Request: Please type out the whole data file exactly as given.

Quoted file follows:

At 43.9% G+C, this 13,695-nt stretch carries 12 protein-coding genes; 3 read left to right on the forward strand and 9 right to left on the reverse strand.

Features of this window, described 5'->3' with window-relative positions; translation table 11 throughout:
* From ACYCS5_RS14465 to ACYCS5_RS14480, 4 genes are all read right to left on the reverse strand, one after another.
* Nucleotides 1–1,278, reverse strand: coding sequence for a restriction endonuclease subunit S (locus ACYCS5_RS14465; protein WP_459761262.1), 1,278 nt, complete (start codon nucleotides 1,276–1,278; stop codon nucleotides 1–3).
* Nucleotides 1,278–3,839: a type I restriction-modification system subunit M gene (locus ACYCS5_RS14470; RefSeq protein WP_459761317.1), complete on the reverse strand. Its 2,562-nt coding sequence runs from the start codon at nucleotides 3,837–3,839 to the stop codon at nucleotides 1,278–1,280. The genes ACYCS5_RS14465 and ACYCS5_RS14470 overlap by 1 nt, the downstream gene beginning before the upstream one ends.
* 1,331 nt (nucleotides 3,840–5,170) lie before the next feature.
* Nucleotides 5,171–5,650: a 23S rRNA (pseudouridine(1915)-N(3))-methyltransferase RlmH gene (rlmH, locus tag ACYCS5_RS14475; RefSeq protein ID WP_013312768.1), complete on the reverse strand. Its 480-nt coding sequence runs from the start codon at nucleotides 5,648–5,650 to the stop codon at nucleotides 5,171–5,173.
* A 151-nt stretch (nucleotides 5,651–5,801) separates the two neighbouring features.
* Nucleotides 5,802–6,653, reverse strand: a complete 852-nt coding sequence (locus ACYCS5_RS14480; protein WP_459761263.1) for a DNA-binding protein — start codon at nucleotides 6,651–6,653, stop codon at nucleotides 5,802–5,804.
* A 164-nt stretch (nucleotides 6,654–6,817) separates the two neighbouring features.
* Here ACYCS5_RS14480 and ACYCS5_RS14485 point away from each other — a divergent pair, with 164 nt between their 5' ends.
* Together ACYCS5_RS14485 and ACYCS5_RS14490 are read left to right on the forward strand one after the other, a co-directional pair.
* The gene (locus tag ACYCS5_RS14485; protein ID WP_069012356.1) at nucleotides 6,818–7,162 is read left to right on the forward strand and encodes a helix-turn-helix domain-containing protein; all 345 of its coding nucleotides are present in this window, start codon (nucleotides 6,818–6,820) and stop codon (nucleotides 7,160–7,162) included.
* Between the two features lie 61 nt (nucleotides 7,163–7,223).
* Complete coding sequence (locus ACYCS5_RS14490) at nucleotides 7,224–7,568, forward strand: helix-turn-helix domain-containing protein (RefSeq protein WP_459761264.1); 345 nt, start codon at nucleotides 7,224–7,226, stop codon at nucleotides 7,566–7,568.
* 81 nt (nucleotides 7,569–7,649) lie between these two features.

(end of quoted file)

At 43.9% G+C, this 13,695-nt stretch carries 12 protein-coding genes; 3 read left to right on the forward strand and 9 right to left on the reverse strand.

Features of this window, described 5'->3' with window-relative positions; translation table 11 throughout:
* From ACYCS5_RS14465 to ACYCS5_RS14480, 4 genes are all read right to left on the reverse strand, one after another.
* Nucleotides 1–1,278, reverse strand: coding sequence for a restriction endonuclease subunit S (locus ACYCS5_RS14465; protein WP_459761262.1), 1,278 nt, complete (start codon nucleotides 1,276–1,278; stop codon nucleotides 1–3).
* Nucleotides 1,278–3,839: a type I restriction-modification system subunit M gene (locus ACYCS5_RS14470; RefSeq protein WP_459761317.1), complete on the reverse strand. Its 2,562-nt coding sequence runs from the start codon at nucleotides 3,837–3,839 to the stop codon at nucleotides 1,278–1,280. The genes ACYCS5_RS14465 and ACYCS5_RS14470 overlap by 1 nt, the downstream gene beginning before the upstream one ends.
* 1,331 nt (nucleotides 3,840–5,170) lie before the next feature.
* Nucleotides 5,171–5,650: a 23S rRNA (pseudouridine(1915)-N(3))-methyltransferase RlmH gene (rlmH, locus tag ACYCS5_RS14475; RefSeq protein ID WP_013312768.1), complete on the reverse strand. Its 480-nt coding sequence runs from the start codon at nucleotides 5,648–5,650 to the stop codon at nucleotides 5,171–5,173.
* A 151-nt stretch (nucleotides 5,651–5,801) separates the two neighbouring features.
* Nucleotides 5,802–6,653, reverse strand: a complete 852-nt coding sequence (locus ACYCS5_RS14480; protein WP_459761263.1) for a DNA-binding protein — start codon at nucleotides 6,651–6,653, stop codon at nucleotides 5,802–5,804.
* A 164-nt stretch (nucleotides 6,654–6,817) separates the two neighbouring features.
* Here ACYCS5_RS14480 and ACYCS5_RS14485 point away from each other — a divergent pair, with 164 nt between their 5' ends.
* Together ACYCS5_RS14485 and ACYCS5_RS14490 are read left to right on the forward strand one after the other, a co-directional pair.
* The gene (locus tag ACYCS5_RS14485; protein ID WP_069012356.1) at nucleotides 6,818–7,162 is read left to right on the forward strand and encodes a helix-turn-helix domain-containing protein; all 345 of its coding nucleotides are present in this window, start codon (nucleotides 6,818–6,820) and stop codon (nucleotides 7,160–7,162) included.
* Between the two features lie 61 nt (nucleotides 7,163–7,223).
* Complete coding sequence (locus ACYCS5_RS14490) at nucleotides 7,224–7,568, forward strand: helix-turn-helix domain-containing protein (RefSeq protein WP_459761264.1); 345 nt, start codon at nucleotides 7,224–7,226, stop codon at nucleotides 7,566–7,568.
* 81 nt (nucleotides 7,569–7,649) lie between these two features.